Nursing staff are assigned to DC schools based on a contract with the city’s Department of Health. The DOH plans to change the contract, leaving schools with more limited part-time nurse coverage. I think this is a terrible move. As I’ve noted in many tweets, kids just don’t decide to have allergy attacks or accidents on a part time schedule. For a fuller discussion of the very flawed proposal, see this letter sent to city officials by the Ward 3 Education Network. Here is Fox 5’s coverage of the issue. And, by clicking here, you an sign up to testify before City Council on the issue this coming Tuesday.

Happy Fall !!!!

Test Score Drop at Wilson and Walls—What Happened?

Test Score Drop at Wilson and Walls-What Happened

(And what it says about the need for a chancellor that is committed to much greater responsiveness!)

September 2, 2016 Contact me at ruth4schools@yahoo.com. Follow me @ruth4schools. ruth4schools.com.

Why did scores drop so dramatically at Wilson and Walls?
The release of PARCC (the annual test taken by DC public school students) scores showed small average increases in PARCC scores across most grades and subjects across the city, coupled with dramatic score drops at Wilson, and School Without Walls. Why the drops?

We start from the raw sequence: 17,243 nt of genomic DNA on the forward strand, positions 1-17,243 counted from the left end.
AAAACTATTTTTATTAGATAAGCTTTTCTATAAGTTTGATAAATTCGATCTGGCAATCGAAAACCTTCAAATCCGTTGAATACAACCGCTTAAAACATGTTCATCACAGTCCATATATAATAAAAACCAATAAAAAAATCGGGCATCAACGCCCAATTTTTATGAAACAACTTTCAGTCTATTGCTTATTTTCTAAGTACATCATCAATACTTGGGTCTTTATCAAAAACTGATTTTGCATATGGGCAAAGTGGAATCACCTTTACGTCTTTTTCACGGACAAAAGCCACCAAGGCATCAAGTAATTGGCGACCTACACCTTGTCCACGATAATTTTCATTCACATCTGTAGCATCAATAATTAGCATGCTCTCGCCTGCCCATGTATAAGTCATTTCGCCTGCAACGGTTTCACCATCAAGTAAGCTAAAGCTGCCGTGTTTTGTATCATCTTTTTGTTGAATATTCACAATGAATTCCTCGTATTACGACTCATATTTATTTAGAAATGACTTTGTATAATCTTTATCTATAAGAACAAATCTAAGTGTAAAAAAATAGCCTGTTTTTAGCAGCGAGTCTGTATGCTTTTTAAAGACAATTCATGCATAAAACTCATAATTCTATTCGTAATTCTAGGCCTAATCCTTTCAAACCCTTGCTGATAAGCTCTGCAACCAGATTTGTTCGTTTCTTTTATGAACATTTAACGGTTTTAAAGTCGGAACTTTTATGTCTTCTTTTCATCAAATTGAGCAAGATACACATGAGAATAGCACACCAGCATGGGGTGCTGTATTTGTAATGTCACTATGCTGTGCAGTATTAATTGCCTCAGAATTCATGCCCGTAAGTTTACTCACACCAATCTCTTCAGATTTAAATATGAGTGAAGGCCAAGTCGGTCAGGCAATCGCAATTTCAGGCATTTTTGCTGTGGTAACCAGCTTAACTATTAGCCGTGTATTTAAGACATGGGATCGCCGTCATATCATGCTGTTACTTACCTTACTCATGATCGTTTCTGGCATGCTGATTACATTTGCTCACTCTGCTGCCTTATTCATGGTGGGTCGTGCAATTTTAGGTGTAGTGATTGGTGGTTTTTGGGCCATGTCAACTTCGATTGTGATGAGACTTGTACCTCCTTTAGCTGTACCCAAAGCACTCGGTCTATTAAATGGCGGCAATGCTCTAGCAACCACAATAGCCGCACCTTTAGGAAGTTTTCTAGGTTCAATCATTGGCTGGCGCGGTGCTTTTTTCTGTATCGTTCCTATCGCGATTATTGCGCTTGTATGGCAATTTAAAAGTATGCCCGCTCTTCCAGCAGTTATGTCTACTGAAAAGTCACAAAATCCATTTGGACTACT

As I explain below, these scores cannot and should not be regarded as valid for concluding anything about achievement at either school. Validity requires that there is something constant, known, and relevant about the students taking the test this year and last. In the case of these two schools, these conditions are absent.

Reasons Offered…
One idea about why the scores dropped–offered by the Chancellor, according to the Washington Post–is that many high- performing students didn’t take the test or didn’t try hard because they and their parents weren’t sufficiently aware of its importance. Another argument, made at the press conference releasing the citywide scores, attributes it to poor handling of administrative issues (artfully worded so that blame is diffuse and no one is held accountable.) A new Post article interviews students who say they were more concerned with doing well on their AP tests, which were scheduled during the same time frame. I’ve also heard it suggested that this is the beginning of an opt-out movement in DC., with parents and students just blowing the test off, as some communities elsewhere have done.
Based on what I know, I don’t think any of these, on their own, are the primary cause for the score drop. And some of these reasons sound an awful lot like efforts to shift the accountability for the problem to the students and schools, and away from the agency (ies) that is/are responsible, as explained next.

Based on what I know, a more likely, fuller cause: